TFP HYDROGEN ANNOUNCES EXPANSION OF ELECTROLYSER COATING CAPACITY IN NORTH AMERICA
06/06/23 3 min read
TFP & TFP Hydrogen Products offer a range of solutions for fuel cell technologies, ranging from the GDL to the catalyst powder and even enabling the generation of green hydrogen fuel from water electrolysis.
TFP has an established track record in fuel cell technology, developing and optimising material for fuel cell GDLs since 1988 and working alongside some of the leading companies in the industry. This long term commitment to fuel cell development and growth has facilitated a comprehensive understanding of the necessary material characteristics to achieve a high performance GDL substrate. The result is a range of carbon veils and mats which can be tailored to suit the requirements of both stationary and portable fuel cell systems. To date our nonwovens have been used successfully as GDLs in proton electrolyte membrane (PEMFC), phosphoric acid (PAFC) & direct methanol (DMFC) fuel cells.
TFP Hydrogen has developed a range of high-performing catalyst powders, including Pt/C catalysts and a new transient-tolerant anode catalyst, which are used in the production of membrane electrode assemblies (MEAs), gas diffusion electrodes (GDEs) and catalyst coated membranes (CCMs). They have been specially developed for fuel cell applications, meeting market requirements and demand.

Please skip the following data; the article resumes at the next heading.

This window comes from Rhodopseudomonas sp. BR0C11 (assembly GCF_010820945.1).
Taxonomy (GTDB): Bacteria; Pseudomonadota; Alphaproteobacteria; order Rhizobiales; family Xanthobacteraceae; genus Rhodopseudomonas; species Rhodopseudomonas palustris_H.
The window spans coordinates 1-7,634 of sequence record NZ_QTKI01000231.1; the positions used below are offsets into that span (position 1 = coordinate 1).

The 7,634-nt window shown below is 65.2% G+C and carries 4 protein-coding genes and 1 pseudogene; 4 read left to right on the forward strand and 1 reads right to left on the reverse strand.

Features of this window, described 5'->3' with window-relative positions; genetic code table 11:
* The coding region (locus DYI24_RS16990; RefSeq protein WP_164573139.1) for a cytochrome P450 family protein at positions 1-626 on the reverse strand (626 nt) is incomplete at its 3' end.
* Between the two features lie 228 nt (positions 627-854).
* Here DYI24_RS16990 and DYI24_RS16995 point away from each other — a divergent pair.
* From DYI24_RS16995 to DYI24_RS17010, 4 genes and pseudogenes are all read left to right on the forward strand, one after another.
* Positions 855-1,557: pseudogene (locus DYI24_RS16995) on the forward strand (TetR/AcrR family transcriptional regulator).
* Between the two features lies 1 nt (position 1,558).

A fuel cell is an electrochemical device that combines hydrogen (or hydrogen-rich) fuel and oxygen to produce electricity, heat and water. It is much cleaner and more efficient than an internal combustion engine (ICE) as it does so without burning the fuel. Essentially more of the fuel is converted into electricity and less into heat.
The active components of a fuel cell are combined in the membrane electrode assembly (MEA), which is composed of an anode, a cathode and an electrolyte membrane. Hydrogen fuel is supplied to the anode, and oxygen to the cathode, via the bipolar plates. The anode is coated with a catalyst which accelerates the conversion of hydrogen to protons and electrons. The electrolyte membrane is selective to protons only,
allowing them to pass through to the cathode. The electrons must move via an external circuit generating an electrical current and excess
heat. At the cathode the protons, electrons and oxygen combine to generate a water molecule, the only by-product of the process.
Individual fuel cells can be compiled to form stacks, which in turn can be combined into larger systems. This means that fuel cell systems vary significantly in both size and power, ranging from portable systems for transportation to large scale installations that provide electricity for high energy demand applications such as schools and hospitals.
Fuel cells offer a number of advantages compared to batteries or internal combustion engines, these include:
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